Sweet Filling: Apple-Cran
3 medium peeled apples, diced
~1/4 c. dried cranberries
brown sugar
a bit of lemon juice
fresh ground nutmeg

Simmer the ingredients (most of them to taste) on medium-low heat until the mixture begins to get sweaty and juicy, about 20-30 minutes. The lemon juice will keep the fruit from browning due to air exposure, and cuts through some of the sweetness. Fill your pierogis carefully, trying hard not to get any fruit juice on the outer portion of the dough where you will be pressing the dumplings closed. These were very good plain and with vegan sour cream.

Filling 2: A New Spin on Tradition in Potato and Onion
about 5 large red potatoes, cubed
about 3 stalks of green onion, diced very small
minced garlic
a little olive oil
salt, pepper, and basil or parsley to taste
optional: tofu, Boca veggie crumbles, or seitan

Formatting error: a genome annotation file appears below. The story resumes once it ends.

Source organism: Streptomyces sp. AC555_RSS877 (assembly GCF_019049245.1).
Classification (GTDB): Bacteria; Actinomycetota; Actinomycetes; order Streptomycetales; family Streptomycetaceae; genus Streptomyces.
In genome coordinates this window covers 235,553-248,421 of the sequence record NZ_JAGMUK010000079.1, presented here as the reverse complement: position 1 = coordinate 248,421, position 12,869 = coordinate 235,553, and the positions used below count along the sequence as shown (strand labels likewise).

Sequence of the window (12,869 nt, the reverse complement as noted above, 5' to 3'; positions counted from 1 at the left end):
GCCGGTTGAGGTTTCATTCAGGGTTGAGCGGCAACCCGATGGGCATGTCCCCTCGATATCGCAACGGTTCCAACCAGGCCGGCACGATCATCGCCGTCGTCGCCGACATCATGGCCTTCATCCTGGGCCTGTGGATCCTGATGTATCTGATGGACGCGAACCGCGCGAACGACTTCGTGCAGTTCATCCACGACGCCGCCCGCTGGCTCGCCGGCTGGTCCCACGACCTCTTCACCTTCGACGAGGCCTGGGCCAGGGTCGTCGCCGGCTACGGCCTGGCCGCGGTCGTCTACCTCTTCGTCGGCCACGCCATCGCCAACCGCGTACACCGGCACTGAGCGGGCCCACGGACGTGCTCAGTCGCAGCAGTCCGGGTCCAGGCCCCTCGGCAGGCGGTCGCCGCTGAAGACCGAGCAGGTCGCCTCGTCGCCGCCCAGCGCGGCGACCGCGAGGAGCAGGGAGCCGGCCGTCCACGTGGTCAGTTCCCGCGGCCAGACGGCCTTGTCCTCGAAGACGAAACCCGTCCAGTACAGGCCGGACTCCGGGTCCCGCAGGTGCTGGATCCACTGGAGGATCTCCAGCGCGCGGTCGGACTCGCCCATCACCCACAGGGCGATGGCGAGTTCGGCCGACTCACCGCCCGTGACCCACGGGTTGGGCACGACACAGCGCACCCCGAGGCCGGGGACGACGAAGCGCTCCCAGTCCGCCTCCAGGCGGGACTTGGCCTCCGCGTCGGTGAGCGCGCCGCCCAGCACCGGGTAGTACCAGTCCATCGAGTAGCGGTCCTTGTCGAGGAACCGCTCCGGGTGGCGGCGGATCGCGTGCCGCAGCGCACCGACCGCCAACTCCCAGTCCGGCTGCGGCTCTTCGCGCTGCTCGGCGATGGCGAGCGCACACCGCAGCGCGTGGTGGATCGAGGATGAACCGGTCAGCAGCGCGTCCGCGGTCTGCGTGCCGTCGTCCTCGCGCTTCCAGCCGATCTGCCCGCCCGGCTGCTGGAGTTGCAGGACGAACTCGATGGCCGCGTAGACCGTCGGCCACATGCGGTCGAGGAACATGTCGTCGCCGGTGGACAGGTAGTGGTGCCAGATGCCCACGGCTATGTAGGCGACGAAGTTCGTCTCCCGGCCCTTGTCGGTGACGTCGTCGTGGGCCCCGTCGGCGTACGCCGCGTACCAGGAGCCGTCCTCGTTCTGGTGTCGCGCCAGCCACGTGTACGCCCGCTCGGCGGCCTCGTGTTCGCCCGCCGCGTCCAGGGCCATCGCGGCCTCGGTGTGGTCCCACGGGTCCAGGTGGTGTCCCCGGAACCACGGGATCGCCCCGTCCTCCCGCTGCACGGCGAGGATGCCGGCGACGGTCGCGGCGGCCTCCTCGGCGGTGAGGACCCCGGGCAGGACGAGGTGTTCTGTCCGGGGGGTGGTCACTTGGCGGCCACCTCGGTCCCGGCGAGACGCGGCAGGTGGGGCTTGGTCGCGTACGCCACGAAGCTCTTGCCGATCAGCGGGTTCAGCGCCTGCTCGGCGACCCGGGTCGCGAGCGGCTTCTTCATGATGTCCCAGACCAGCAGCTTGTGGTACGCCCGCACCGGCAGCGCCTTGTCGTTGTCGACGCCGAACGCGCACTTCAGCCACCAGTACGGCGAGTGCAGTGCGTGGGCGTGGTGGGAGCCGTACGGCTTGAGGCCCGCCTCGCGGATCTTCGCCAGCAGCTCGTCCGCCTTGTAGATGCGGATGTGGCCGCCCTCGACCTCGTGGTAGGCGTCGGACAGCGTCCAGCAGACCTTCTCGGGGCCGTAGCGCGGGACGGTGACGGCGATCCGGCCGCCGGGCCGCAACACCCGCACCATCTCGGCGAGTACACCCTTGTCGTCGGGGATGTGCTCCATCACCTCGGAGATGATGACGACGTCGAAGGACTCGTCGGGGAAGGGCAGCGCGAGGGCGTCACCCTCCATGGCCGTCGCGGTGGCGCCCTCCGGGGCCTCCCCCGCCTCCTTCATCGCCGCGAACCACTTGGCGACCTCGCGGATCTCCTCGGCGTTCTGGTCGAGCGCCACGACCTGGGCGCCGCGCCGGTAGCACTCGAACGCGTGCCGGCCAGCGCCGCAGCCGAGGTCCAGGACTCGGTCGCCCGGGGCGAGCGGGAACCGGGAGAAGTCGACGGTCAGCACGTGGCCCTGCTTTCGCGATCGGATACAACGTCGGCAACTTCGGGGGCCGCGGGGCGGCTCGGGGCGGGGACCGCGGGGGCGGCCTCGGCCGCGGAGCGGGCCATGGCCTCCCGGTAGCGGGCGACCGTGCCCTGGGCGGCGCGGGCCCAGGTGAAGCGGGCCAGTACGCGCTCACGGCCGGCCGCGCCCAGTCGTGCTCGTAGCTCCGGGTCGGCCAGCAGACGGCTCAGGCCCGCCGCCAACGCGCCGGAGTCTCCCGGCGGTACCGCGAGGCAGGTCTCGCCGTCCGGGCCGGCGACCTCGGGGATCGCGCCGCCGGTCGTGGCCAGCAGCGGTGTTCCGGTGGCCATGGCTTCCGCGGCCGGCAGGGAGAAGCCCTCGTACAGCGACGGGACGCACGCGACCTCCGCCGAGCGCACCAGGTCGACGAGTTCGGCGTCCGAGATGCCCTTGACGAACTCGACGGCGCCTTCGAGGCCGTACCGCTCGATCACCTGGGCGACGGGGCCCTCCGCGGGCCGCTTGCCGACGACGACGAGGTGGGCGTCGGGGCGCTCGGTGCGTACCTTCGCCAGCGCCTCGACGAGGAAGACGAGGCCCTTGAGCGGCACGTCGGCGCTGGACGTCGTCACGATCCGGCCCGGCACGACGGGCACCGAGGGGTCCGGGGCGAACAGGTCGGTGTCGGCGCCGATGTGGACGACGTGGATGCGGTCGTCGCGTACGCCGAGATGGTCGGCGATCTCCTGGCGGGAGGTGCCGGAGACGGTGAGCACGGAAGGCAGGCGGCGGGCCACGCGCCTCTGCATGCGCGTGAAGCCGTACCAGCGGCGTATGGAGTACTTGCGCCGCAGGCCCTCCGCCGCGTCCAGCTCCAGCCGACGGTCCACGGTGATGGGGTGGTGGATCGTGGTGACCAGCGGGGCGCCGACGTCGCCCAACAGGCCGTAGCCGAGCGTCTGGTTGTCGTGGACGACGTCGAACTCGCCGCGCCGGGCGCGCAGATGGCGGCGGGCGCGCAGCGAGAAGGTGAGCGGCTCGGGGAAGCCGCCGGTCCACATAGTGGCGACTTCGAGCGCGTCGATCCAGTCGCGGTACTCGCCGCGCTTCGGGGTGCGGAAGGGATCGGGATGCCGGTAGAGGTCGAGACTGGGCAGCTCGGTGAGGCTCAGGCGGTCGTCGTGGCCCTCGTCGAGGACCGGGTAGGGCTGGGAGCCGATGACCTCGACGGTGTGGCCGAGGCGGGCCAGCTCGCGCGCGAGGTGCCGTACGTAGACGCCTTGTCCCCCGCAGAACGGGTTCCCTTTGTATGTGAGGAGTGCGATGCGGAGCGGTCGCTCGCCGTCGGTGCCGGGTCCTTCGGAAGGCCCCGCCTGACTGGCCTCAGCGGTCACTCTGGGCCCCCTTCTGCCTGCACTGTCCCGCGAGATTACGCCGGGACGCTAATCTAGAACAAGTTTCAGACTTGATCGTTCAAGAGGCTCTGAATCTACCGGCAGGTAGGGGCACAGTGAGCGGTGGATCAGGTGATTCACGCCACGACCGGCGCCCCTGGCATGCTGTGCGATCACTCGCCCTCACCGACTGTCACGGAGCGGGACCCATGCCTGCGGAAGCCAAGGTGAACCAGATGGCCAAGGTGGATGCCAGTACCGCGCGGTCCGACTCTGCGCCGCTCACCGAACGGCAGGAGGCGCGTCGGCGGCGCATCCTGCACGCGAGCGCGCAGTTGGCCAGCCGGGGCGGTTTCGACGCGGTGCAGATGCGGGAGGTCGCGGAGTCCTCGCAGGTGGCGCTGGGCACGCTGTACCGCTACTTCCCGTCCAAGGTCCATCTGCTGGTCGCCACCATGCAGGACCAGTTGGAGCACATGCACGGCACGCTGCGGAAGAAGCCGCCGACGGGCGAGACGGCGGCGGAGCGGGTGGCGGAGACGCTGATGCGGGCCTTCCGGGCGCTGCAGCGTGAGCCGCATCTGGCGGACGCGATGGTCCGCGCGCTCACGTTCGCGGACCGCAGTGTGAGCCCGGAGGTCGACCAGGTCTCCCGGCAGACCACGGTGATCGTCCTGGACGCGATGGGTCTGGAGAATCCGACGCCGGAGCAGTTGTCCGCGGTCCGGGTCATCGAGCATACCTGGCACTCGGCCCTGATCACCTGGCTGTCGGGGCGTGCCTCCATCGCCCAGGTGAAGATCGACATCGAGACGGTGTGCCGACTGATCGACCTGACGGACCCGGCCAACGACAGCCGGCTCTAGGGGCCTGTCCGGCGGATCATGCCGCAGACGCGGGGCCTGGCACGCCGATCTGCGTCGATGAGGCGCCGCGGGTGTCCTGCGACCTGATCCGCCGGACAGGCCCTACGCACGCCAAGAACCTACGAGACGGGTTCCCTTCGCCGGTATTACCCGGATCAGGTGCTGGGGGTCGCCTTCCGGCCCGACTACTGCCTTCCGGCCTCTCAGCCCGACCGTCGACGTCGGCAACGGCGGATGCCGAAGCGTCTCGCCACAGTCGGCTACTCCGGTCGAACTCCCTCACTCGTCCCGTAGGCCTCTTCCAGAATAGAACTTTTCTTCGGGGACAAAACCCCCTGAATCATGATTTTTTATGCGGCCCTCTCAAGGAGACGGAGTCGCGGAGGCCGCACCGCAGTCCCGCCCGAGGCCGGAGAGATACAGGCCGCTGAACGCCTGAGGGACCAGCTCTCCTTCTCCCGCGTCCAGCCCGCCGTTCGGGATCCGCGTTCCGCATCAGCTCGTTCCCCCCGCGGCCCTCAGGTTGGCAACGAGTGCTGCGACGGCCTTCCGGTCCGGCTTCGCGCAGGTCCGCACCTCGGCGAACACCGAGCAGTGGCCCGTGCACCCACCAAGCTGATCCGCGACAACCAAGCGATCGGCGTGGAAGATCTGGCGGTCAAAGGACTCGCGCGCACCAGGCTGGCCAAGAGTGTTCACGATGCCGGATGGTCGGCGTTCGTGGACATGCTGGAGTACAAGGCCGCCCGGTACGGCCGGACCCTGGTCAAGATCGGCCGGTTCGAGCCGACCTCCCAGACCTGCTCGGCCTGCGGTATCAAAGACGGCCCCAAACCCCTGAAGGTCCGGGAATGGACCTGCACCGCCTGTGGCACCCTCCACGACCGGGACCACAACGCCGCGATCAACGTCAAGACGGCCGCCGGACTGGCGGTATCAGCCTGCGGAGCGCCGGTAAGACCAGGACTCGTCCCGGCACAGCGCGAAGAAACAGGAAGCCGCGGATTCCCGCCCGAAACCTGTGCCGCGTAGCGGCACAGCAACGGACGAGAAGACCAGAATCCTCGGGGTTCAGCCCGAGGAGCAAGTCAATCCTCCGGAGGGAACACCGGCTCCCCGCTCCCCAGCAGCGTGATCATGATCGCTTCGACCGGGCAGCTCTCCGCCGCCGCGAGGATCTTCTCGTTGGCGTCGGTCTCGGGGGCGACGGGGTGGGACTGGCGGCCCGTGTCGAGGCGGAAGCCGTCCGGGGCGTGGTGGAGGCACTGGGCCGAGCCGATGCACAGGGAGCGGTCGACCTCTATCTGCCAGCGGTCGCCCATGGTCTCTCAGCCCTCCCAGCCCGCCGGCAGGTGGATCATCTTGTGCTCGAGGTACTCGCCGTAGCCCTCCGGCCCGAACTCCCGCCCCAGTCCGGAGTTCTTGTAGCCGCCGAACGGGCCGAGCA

For this filling, boil the potatoes until soft enough to mash, about 20 minutes depending on the size of your cubes. Drain into a strainer, rinse in very cold water, and then mash by hand in a large bowl. Mix in other ingredients (again, most of them to taste, but go easy on the oil) and let sit in the refrigerator for at least 30 minutes to let the flavors get acquainted. Stuff the pierogis, boil, saute, and eat with this awesome sauce:

Saucin’ the Supper: Vegan Creamy Horseradish Sauce
1 ramekin of vegan mayonnaise (we use Grapeseed Vegenaise)
good horseradish (we buy ours at the Broadway Market in Historic Polonia, so we know it’s good)
lemon juice